Agnes Stevenson’s social media feeds are awash with glorious horticulture. She explains why, for gardeners, a picture is worth a thousands words
This summer’s staycationers have been making the most of the good weather by getting out and about to see some of this country’s best gardens.
I know this because of the pictures friends keep posting on social media, showing packed flower borders, meadows studied with wild flowers and cool ponds covered in water lilies that they’ve found on their travels.
Some gardens, such as Drummond Castle in Perthshire, with its towering position and eagle’s-eye view of the formal parterre below its walls, are just made to be photographed, while it’s the exotic-looking palm trees and Gunnera forest that attracts the attention of photographers to Logan Botanic Garden in Galloway.
If you are on the lookout for photogenic spots to visit then I can recommend some gardens that will provide stunning backdrops to your summer snaps, starting with Lip na Cloiche on Mull, with its breathtaking views over Ulva.
Not only is this garden filled with inspirational plants for windy and exposed sites, it has a lot to offer, including drift-wood fences, a picture-perfect greenhouse and plant labels made from shells.
For somewhere romantic, then the rose garden at Carolside near Earlston in the Borders is unrivalled. Set within the walled garden here are roses of every kind. They scramble up walls, fall in swags from ropes set between posts and explode from borders in a profusion of soft petals and strong scents.
Or for something unusual how about The Pineapple at Dunmore, with its giant stone fruit appearing from the roof of the stove houses?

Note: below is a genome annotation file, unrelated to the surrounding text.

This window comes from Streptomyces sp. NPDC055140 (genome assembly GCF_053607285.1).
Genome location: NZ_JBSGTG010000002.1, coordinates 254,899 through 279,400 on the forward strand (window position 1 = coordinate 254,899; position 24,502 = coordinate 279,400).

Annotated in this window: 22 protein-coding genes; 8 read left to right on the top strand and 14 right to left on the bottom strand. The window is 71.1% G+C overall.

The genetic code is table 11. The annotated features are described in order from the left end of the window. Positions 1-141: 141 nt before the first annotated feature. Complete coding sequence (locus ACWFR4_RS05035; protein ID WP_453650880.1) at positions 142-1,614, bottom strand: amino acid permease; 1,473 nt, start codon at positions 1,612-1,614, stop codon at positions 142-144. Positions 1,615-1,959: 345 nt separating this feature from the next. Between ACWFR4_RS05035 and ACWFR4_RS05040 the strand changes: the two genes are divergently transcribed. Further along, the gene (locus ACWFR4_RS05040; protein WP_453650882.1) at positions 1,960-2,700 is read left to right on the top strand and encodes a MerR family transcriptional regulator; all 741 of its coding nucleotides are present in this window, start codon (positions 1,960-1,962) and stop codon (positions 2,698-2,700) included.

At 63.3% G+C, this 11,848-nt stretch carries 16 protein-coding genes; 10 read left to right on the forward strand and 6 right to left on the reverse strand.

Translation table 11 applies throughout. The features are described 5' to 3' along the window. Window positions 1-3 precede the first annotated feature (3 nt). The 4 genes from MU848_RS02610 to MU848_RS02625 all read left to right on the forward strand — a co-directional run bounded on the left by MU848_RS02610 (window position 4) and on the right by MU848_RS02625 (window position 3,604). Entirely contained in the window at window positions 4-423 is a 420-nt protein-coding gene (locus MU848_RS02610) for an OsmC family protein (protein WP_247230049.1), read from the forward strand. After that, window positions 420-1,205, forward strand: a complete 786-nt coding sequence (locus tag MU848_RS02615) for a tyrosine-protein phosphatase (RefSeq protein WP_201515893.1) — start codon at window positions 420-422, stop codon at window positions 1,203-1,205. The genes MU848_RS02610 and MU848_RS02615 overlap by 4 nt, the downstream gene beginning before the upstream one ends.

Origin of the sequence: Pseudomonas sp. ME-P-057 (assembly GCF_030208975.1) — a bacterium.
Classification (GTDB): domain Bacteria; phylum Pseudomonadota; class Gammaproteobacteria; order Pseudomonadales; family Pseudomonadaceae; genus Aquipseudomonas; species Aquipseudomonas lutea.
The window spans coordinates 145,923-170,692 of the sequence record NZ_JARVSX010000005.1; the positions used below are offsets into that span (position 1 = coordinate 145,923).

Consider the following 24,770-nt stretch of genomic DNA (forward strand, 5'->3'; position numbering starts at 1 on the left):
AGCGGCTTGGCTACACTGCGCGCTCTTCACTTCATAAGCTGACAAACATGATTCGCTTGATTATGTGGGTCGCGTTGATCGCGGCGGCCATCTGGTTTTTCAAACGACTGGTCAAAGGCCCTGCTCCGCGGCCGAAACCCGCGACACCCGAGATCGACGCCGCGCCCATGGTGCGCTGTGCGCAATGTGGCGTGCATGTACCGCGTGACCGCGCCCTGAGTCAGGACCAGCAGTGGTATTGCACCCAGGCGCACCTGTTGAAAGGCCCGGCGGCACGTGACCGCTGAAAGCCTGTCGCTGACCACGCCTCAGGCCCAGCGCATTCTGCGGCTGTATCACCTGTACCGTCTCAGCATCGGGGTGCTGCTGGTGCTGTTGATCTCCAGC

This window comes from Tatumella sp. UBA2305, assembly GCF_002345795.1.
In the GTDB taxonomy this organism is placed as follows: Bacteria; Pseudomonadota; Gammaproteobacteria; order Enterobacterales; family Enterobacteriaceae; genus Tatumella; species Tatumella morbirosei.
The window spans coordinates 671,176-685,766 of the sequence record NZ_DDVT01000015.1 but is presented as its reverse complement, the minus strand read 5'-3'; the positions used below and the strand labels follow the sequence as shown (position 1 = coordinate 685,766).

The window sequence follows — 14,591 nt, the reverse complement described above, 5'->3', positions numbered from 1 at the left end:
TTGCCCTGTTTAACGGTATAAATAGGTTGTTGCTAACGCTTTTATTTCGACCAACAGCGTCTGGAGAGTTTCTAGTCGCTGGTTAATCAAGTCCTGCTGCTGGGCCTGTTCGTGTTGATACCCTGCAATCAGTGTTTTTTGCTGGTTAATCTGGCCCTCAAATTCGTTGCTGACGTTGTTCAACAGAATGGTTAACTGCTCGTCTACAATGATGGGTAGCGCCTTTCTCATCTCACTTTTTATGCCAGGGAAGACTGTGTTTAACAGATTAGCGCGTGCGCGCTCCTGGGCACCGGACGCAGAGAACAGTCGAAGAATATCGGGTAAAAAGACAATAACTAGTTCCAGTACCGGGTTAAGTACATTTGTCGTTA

It will give you something to talk about when this year’s heatwave is just a memory.
Despite having worked with some of the best photographers in the business, my photographs of plants and gardens are pretty much hit-or-miss, but I do like to take pictures of my own plot so I can see how it is progressing.
When I look back I’m always amazed by how much things have grown and sometimes I’m impressed by how it looked!
Taking photos is a way to remind yourself which plant combinations worked, the location of spring bulbs or where there are gaps to be filled.
Sometimes as shrubs and trees grow they crowd out others and photographs can help you locate a lost clematis and plant it where it won’t be swamped.
And then there are those very old photographs that can transport you back to gardens of your childhood.
I only have to glance at pictures of me when I was small to remember the strawberries and roses grown by my grandparents. Proof, if it was needed, that a love of gardening runs in the blood.
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